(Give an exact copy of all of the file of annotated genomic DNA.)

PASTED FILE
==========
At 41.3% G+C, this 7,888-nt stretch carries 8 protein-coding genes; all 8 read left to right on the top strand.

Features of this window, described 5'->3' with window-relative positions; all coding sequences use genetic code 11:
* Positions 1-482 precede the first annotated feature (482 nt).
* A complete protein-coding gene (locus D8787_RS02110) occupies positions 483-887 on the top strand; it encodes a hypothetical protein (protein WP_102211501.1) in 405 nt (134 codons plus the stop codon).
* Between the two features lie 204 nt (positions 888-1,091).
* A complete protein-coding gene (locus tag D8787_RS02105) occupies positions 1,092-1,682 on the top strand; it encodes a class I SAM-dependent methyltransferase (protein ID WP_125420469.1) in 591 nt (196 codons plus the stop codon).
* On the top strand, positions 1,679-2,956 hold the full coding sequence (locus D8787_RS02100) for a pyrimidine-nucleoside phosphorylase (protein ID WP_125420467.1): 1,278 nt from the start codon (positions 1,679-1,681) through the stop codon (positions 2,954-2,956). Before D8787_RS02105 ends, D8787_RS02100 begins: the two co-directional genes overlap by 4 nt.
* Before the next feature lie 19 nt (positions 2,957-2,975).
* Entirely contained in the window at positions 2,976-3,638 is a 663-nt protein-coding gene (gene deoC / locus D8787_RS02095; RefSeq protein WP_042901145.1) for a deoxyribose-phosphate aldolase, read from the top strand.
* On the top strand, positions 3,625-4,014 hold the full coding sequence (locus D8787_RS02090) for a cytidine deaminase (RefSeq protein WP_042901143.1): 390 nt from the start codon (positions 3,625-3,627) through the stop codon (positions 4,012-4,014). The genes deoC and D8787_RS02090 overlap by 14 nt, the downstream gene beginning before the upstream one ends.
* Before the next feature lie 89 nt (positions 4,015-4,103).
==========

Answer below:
At 41.3% G+C, this 7,888-nt stretch carries 8 protein-coding genes; all 8 read left to right on the top strand.

Features of this window, described 5'->3' with window-relative positions; all coding sequences use genetic code 11:
* Positions 1-482 precede the first annotated feature (482 nt).
* A complete protein-coding gene (locus D8787_RS02110) occupies positions 483-887 on the top strand; it encodes a hypothetical protein (protein WP_102211501.1) in 405 nt (134 codons plus the stop codon).
* Between the two features lie 204 nt (positions 888-1,091).
* A complete protein-coding gene (locus tag D8787_RS02105) occupies positions 1,092-1,682 on the top strand; it encodes a class I SAM-dependent methyltransferase (protein ID WP_125420469.1) in 591 nt (196 codons plus the stop codon).
* On the top strand, positions 1,679-2,956 hold the full coding sequence (locus D8787_RS02100) for a pyrimidine-nucleoside phosphorylase (protein ID WP_125420467.1): 1,278 nt from the start codon (positions 1,679-1,681) through the stop codon (positions 2,954-2,956). Before D8787_RS02105 ends, D8787_RS02100 begins: the two co-directional genes overlap by 4 nt.
* Before the next feature lie 19 nt (positions 2,957-2,975).
* Entirely contained in the window at positions 2,976-3,638 is a 663-nt protein-coding gene (gene deoC / locus D8787_RS02095; RefSeq protein WP_042901145.1) for a deoxyribose-phosphate aldolase, read from the top strand.
* On the top strand, positions 3,625-4,014 hold the full coding sequence (locus D8787_RS02090) for a cytidine deaminase (RefSeq protein WP_042901143.1): 390 nt from the start codon (positions 3,625-3,627) through the stop codon (positions 4,012-4,014). The genes deoC and D8787_RS02090 overlap by 14 nt, the downstream gene beginning before the upstream one ends.
* Before the next feature lie 89 nt (positions 4,015-4,103).